The observation car on the Southwest Chief
I’ve ridden trains around the world–Europe on a rail pass too many times to count (especially while working on Frommer’s Europe by Train), Shinkansen bullet and commuter trains throughout Japan, in India through the desert to Jaisalmer, on old-fashioned steam-engine trains in Switzerland and Japan, and many other trips–but I recently took my very first long-distance train ride in my own country. I don’t know why it took me so long.
I boarded the Southwest Chief in my hometown of Lawrence KS for the nine-hour trip to Chicago for a family reunion. The
One of many small-town stations on the way
train was more than two hours late, which would cause apoplectic fits in Japan and Germany. But the good thing is that I could follow the actual status of my train on a mobile app, which meant I could enjoy another cup of coffee from the comfort of my home instead of waiting fitfully at the station before dawn.
Although there are assigned seats, I spent almost the entire day in the light-filled observation car, where large windows provided panoramic views of Midwestern fields and tidy small towns, many with diminutive and quaint depots. One of the best things about traveling by train is the mobility it provides, especially if you’re traveling with a group. I played Yahtzee with my nieces at one of the tables in the observation car, shared a lunch with my mother at our seats, and visited with my cousin, who had boarded the same train in Flagstaff and had reserved her own sleeper compartment.
My mother and nieces
A highlight was the dining car, where we had the choice of everything from steak and salmon to chicken and pasta. Diners are assigned tables with strangers, which makes for an enjoyable way to pass the time, especially for solo travelers.
What surprised me was how crowded the train was, filled with students traveling between their hometown and university, grandparents on their way to visit family, and a variety of people who find trains the most effective and economical way to travel in the U.S. And of course there are train fanatics, those who ride trains just for the love of it. One of those self-professed fanatics is Allan Labrozzi, whom I met on Southwest Chief traveling with his wife. Since taking his first train trip in 1975, followed a few years later traveling with an Amtrak rail pass, Labrozzi takes multiple trips every year, meticulously keeping track of each journey in notebook after notebook.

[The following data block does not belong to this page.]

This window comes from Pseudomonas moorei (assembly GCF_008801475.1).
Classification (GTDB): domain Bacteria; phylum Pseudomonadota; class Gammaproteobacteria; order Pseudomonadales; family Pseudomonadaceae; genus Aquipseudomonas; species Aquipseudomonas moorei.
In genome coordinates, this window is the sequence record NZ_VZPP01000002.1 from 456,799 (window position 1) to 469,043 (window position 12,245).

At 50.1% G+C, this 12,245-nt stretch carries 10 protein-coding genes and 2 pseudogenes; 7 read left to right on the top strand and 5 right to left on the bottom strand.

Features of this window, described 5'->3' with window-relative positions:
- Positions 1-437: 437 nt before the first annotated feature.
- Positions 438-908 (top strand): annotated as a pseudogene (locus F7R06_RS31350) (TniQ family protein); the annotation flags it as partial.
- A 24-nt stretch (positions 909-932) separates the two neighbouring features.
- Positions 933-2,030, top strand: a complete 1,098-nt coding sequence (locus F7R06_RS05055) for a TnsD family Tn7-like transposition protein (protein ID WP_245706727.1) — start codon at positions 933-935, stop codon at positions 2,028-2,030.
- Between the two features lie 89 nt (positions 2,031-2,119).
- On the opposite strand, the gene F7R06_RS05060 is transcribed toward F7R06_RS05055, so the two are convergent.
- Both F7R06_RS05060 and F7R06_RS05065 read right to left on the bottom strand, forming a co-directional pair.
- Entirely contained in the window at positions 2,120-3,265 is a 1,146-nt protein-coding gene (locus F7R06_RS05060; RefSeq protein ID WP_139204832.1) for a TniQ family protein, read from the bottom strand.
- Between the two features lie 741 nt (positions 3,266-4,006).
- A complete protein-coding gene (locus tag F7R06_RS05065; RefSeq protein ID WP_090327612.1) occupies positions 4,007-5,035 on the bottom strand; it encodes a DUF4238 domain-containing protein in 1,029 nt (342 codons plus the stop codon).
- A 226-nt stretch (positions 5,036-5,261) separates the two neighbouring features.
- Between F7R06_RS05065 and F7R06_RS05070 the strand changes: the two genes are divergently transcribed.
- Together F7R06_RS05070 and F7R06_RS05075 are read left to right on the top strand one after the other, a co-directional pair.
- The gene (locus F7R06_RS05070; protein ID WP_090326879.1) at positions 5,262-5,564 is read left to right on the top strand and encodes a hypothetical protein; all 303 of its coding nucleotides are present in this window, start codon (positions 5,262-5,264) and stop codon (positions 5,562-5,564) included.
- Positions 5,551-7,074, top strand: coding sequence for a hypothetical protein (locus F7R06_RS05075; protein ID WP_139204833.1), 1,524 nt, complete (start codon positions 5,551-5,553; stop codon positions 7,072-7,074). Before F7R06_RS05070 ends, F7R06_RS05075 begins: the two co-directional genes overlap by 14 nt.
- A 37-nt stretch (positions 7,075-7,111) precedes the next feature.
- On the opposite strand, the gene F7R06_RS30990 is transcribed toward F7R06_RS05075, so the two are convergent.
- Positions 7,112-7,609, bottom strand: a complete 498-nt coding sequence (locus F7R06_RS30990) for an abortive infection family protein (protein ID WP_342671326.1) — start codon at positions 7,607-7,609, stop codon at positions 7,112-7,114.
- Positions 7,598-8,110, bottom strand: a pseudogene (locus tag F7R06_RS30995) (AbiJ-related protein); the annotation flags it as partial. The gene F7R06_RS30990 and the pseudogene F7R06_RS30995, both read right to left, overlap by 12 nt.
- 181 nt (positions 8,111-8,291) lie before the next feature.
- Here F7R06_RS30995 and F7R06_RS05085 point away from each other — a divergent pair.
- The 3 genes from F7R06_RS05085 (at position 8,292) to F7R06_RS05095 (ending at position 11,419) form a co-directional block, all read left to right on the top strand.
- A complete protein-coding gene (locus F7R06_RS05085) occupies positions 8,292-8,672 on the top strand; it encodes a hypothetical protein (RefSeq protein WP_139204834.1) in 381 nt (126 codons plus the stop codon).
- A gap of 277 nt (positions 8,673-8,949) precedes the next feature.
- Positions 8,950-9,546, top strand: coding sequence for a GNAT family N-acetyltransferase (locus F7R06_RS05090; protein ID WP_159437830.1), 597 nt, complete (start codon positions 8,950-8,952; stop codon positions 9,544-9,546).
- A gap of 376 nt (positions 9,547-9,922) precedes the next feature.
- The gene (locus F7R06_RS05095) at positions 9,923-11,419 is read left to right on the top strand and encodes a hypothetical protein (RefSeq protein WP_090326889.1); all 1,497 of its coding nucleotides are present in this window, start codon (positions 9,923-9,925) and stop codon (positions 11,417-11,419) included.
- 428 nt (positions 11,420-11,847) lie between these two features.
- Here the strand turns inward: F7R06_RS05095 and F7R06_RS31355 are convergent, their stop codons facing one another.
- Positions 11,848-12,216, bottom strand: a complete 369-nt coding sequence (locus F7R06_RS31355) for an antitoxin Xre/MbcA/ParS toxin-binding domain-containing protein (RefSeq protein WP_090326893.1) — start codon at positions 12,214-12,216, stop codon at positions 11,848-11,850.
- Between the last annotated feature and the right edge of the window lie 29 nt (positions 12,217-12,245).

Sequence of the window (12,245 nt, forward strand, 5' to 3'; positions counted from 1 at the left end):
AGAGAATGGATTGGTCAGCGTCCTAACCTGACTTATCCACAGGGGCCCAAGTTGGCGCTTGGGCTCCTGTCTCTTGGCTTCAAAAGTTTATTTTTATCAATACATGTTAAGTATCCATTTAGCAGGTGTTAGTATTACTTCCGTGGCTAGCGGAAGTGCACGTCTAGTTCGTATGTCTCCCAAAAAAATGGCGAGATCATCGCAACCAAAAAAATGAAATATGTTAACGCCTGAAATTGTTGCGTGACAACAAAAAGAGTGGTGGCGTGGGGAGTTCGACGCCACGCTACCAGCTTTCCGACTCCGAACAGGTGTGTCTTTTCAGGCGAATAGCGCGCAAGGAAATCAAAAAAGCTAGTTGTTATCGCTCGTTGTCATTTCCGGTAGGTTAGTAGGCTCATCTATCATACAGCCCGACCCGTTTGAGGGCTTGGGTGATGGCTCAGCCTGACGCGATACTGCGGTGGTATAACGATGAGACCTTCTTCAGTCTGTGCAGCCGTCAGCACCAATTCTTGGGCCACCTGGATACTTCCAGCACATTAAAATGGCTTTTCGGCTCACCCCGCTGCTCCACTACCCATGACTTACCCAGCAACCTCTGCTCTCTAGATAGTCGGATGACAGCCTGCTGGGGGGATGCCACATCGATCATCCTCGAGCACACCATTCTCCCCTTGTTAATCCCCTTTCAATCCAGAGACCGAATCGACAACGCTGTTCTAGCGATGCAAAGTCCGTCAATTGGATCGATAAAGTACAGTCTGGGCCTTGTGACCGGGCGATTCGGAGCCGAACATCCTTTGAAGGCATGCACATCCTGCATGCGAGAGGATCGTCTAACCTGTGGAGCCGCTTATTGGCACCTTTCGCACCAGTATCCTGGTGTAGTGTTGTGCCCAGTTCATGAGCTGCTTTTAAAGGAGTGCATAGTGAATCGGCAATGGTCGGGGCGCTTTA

“No two trips are alike,” he told me. “Traveling by train allows you to relax and get away from the stress of life, and there’s always something to see. But the real plus are the people you meet. Everyone has a story. And the memories stay with you.”
Allan Labrozzi enjoying the observation car
There are numerous train trips Labrozzi recommends for the novice or for international travelers wishing to see North America, including runs between Schenectady and Montreal, Seattle and Los Angeles, the California Zephyr between San Francisco and Chicago and the four-night Toronto-Vancouver trip on Rail Canada.
Though we can’t compete with the extensive train networks of other countries, there are many more lines than I’d imagined, and now I’m interested in exploring more of them. Traveling by train is also inexpensive ($112 round trip between Lawrence and Chicago), with discounts given to seniors, children, students, military personnel, veterans and AAA members. For people with time, a USA Rail Pass is available for 15, 30 or 45 days.
My cousin in her private sleeper
Although there are many freight trains that rumble through Kansas, my international friends are amused to hear that only two passenger trains stop daily in my hometown, one going east and the other going west.
One of the most long-lasting affects of taking the Southwest Chief is that I now hear the whistles of trains passing through, something I had grown too used to since childhood. If I happen to be awake early in the morning (5:47am if it happens to be on time), I listen for the Chief’s plaintive short and long whistles as it comes into town and approaches the station. Pausing just one minute to unload and board passengers, it’s whistle sounds again as it continues on its journey, first loud, then dimmer, dim and gone.
The dining car